Food isn't the only source of waste. Skokan points out other areas, such as paper products stored near where water can easily be splashed on them, worn-out door gaskets on refrigerators that allow cold air to escape, supplies that are poorly stored and wind up falling on the floor and becoming unusable.
Don't be afraid to ask your staff for suggestions on ways to trim costs, either. “I asked the question, ‘where are the 20 easiest fixes to our food cost problem?’” Skokan says. “I was looking for the easiest things to fix so that the whole staff would buy in and feel successful in tackling food cost with me.”
5. Buy smarter. If you ask for a deal, the worst that can happen is that your supplier will say “no.” But it pays to do some homework. “We seek quotes and pricing from three other vendors in all categories (from food, beverage, paper goods and linen, to marketing, small wares and maintenance) and review bids,” says Shaw. “Then we go back to our current vendor with the lowest prices and ask them to match those to hold onto our business. There's a good chance, especially if you are paying your bills on time in this economy, they will.”
Shaw also likes to buy when volume purchasing deals and price breaks are offered. “We can always run a special on that item and use the price break to create a promotion that drives more traffic and revenue,” he says.
6. Monitor ingredient costs and balance low- and high-cost items on the menu. “We cost out all menu items very carefully for both food and beverage,” Shaw says. To stay within a target budget, low-profit menu items are reengineered or balanced out with higher-profit choices.
7. Cross-training is a no-brainer, especially in the prevailing economic climate. At Oswego Lake House in Lake Oswego, OR, everyone pitches in wherever help is needed, says Janine Carnel. “For example, although I am the general manager, I also have marketing and advertising responsibilities. I have been known to clean bathrooms and vacuum the rug, run food, deliver drinks and bus tables when need be.” To be effective in ensuring that a downsized crew can cover all the bases, cross training involves more than just learning a different skill set, though. A work environment also must foster a sense of loyalty and ownership. “We treat the restaurant as if it is our own and do whatever is necessary to keep the restaurant clean and the food excellent and provide our guests with exemplary customer service,” Carnel adds.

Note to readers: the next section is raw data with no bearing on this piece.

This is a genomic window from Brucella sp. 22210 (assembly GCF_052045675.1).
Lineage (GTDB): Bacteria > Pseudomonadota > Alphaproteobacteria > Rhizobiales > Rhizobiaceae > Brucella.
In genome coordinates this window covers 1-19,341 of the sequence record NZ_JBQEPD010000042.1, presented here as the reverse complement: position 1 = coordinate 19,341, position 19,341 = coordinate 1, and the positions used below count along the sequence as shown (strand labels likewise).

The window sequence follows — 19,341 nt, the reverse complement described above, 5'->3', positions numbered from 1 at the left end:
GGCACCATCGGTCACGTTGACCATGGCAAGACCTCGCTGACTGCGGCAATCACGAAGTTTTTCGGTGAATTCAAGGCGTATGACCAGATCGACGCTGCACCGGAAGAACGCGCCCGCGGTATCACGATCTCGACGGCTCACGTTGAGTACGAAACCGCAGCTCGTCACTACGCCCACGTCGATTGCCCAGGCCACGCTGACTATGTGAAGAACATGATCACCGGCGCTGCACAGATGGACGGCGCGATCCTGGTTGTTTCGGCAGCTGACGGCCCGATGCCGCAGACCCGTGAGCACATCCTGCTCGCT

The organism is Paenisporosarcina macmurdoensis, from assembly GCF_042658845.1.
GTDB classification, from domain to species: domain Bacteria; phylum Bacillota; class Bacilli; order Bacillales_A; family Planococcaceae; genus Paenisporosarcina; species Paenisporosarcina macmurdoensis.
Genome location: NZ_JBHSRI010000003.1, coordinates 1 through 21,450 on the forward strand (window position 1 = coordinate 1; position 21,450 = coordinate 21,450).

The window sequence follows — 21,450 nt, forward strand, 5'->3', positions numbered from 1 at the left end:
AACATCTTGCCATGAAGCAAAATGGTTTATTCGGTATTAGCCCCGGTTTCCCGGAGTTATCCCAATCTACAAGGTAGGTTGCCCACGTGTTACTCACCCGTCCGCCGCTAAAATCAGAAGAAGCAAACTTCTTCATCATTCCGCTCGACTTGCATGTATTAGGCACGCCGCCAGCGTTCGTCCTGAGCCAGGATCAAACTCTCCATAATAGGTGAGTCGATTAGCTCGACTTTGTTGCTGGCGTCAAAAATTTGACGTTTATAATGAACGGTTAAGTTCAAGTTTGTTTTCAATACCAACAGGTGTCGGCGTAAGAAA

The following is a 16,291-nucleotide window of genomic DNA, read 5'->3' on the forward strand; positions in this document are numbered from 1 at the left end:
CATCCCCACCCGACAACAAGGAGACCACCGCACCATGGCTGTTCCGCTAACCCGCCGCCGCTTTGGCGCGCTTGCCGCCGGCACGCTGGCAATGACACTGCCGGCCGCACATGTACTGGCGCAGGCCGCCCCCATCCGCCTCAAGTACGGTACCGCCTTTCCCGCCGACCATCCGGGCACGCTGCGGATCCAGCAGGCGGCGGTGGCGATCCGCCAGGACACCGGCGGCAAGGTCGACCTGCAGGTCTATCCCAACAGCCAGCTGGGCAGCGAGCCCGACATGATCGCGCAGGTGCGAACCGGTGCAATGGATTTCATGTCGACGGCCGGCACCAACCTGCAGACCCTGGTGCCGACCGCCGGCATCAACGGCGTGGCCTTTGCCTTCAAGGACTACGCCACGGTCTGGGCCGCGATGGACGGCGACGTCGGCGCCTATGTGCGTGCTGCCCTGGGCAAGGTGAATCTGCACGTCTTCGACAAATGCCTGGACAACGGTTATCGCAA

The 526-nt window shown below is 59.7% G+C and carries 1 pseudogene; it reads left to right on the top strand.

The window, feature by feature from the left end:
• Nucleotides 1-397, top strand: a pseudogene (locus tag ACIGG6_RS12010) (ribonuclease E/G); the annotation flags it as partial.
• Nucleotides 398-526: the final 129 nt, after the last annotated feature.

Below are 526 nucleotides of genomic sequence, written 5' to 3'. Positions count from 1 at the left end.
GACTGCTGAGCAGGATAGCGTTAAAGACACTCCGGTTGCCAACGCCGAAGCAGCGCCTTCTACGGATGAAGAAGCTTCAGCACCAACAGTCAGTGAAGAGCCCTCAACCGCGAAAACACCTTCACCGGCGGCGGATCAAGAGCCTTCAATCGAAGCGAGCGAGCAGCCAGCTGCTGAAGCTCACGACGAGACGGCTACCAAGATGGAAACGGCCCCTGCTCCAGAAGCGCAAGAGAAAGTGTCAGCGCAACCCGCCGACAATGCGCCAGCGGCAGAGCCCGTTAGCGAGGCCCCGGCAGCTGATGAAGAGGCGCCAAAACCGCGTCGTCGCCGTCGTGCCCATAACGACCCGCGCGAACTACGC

8. Reward cost cutting. If managers and other employees have an incentive to do something, they'll obviously be more motivated. “We create aggressively targeted budgets for cost percentages in key categories such as food, beverage, retail, etc. and bonus managers responsible for ordering and inventorying these categories based on hitting pre-set goals,” Shaw says. Managers who schedule staffers have bonus goals based on labor cost targets, and general managers and chefs are rewarded based on the bottom line and costs on paper, linens, garbage removal, maintenance, small wares and other nonsales items.
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9. Use your space wisely. Tom Hoch, whose Oklahoma City-based firm designs facilities for hotels, restaurants and clubs, says owners need to look not just at aesthetics but also at the overall revenue potential when planning a restaurant. One of the key components of his revenue-based design approach is to make the layout more labor efficient, since wages are one of the biggest operation costs.
“A lot of that has to do with space adjacencies,” Hoch says. “Is your facility too big? How can you rearrange the space to create fewer processes for getting the food product to the customer? How can you rearrange the equipment to enable your staff to prepare foods faster and with fewer people?”
10. Keep your current staffers happy. Everyone in this business knows the costs of turnover — hiring, training, the learning curve. Seasoned employees can help the bottom line in intangible ways, by being capable of cross-training and by working more efficiently. They are, in a word, priceless.